Congressional Democrats who voted for the America's Affordable Health Choices Act of 2009 are equally shy. When I ask Rep. Brad Sherman (D-Calif.) whether affordable, adequate health care should be considered an unenumerated right, he replies: "I have never seen a Supreme Court decision dealing with that issue. I'm not a constitutional scholar." Rep. Xavier Becerra (D- Calif.) also kicks the question over to the courts. "I believe that health care should be a right," he says. "I don't believe that we would get to the point of having a Supreme Court acknowledge that there is a right to health care derived from the Constitution. I wish I could say that there would be a constitutional right to health care. I don't believe that you would find the support to say that's what the Constitution says."
It seems axiomatic that if a piece of the Constitution is hated by liberals and conservatives, it must be good. Would a more vigorous Ninth Amendment be as excellent as Barnett, Farber, and others say? There are reasons to proceed with caution.
The European example makes it clear that positive rights grow like weeds, and that lines which appear bright to libertarians (for example: it's not a right if somebody else has to pay for it) are not so clear to others. A United States with sharply defined rights to equal access, medical treatment, and protection from disparagement would be a place where your rights to innovate, consume unhealthy substances, and speak freely would be more constrained.
But the enumeration of positive rights is just one risk. In his new book The Lost History of the Ninth Amendment, the Loyola legal scholar Kurt T. Lash argues that there is a larger body of precedent dealing with the Ninth Amendment than previously believed, but that it has been concealed by a discrepancy in numbering from the original Bill of Rights: Because two proposed amendments to the Constitution failed to win state ratification, some early legal writings say "11th Amendment" when referring to what we now know as the Ninth.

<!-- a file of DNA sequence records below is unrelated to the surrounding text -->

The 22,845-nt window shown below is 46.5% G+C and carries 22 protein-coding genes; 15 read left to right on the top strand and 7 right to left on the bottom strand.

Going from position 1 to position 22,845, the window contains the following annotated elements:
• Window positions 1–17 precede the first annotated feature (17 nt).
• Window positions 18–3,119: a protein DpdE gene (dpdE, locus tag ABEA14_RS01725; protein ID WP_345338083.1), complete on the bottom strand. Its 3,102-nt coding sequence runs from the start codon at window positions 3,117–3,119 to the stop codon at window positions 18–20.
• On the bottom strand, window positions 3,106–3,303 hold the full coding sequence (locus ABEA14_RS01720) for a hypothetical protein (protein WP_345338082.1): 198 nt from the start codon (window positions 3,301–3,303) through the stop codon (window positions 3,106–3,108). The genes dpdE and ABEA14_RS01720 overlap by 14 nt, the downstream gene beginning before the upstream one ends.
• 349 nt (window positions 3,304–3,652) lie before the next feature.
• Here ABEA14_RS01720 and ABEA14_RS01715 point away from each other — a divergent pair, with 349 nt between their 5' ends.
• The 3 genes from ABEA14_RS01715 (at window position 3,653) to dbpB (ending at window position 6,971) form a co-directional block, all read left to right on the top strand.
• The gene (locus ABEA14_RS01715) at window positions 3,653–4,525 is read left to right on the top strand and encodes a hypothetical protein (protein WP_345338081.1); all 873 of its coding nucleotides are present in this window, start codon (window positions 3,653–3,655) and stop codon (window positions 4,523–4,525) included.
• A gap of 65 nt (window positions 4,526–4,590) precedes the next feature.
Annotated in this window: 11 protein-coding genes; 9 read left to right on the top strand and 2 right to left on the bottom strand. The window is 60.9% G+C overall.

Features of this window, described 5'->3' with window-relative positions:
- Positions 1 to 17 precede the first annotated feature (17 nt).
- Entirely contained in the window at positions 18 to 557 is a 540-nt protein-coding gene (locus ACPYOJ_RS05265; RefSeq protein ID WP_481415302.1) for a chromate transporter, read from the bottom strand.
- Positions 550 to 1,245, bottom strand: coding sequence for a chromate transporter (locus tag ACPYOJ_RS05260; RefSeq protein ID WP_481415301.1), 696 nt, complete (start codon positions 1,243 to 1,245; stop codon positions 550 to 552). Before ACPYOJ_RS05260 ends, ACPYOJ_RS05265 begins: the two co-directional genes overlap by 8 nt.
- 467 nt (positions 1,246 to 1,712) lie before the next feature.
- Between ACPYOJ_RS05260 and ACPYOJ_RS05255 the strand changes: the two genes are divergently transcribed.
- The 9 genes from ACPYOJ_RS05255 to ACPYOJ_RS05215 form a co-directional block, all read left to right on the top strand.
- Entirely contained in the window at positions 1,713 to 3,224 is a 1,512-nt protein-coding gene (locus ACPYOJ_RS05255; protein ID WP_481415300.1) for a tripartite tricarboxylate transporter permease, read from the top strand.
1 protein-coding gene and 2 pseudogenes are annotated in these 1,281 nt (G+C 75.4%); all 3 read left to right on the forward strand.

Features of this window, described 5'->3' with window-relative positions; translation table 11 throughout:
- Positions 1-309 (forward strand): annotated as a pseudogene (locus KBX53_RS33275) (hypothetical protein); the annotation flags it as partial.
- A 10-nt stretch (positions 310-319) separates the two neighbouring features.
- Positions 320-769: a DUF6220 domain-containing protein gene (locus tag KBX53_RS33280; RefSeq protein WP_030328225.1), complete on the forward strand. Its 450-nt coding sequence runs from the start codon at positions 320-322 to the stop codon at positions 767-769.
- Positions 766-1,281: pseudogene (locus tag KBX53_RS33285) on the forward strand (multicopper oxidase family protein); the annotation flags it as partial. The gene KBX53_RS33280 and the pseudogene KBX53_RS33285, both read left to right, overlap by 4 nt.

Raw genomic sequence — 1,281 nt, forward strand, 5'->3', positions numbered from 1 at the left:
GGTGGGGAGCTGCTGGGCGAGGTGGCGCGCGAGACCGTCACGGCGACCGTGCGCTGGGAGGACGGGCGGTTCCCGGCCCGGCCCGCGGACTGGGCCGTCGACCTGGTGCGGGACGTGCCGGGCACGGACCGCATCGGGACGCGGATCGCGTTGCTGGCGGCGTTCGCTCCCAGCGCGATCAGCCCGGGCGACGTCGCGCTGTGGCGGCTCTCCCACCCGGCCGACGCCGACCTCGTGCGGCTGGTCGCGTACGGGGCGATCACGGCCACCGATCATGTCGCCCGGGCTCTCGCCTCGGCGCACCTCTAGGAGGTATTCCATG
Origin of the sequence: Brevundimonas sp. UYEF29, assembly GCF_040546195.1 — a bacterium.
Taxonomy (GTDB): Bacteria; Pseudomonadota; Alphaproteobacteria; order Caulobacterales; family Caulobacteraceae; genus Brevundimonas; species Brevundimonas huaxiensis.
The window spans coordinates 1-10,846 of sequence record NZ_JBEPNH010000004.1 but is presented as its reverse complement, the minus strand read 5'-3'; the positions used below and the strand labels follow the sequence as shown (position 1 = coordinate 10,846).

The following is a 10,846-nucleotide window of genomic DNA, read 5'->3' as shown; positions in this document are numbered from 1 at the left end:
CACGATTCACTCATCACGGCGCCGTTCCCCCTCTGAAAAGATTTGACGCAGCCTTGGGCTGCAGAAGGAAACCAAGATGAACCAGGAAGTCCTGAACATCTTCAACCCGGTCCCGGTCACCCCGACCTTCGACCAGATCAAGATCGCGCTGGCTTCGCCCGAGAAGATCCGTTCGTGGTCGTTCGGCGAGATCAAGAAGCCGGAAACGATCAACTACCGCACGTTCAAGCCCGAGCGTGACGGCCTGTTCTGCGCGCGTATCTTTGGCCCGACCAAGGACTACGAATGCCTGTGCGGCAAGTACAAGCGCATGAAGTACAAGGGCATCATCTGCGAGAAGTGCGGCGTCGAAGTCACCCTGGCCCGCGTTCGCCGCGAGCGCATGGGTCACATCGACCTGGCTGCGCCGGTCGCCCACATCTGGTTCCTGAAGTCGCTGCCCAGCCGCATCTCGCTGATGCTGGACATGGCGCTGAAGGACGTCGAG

The results are a surprise win for state and local governments' authority over the individual. "At the time of the Founding, the definition of rights was very rich," Lash says. "It included not just individual rights, but majoritarian rights. There still are broad expanses of policy decision making which are retained by the people in the states. Tort, property, contracts, where to park your horse—none of those are individual natural rights. But all were considered rights retained by the people under the Constitution. It is clear from the context that when James Madison drafted the Ninth Amendment, he linked it to the 10th [which protects states' powers] as reserving a range of governmental decisions to the states." When the amendment empowers "the people," the beneficiaries might be lawmakers, not individual citizens.
Libertarians and progressives have found common purpose in the Ninth Amendment, but this alliance could easily end with progressives as the senior partner. Just imagine an environment where the city council's renewed power over how many petunias you can plant in your yard and the layabout's expanded entitlement to your hard-earned money are both considered essential freedoms protected by the Bill of Rights.
Contributing Editor Tim Cavanaugh (email@example.com) lives in Los Angeles.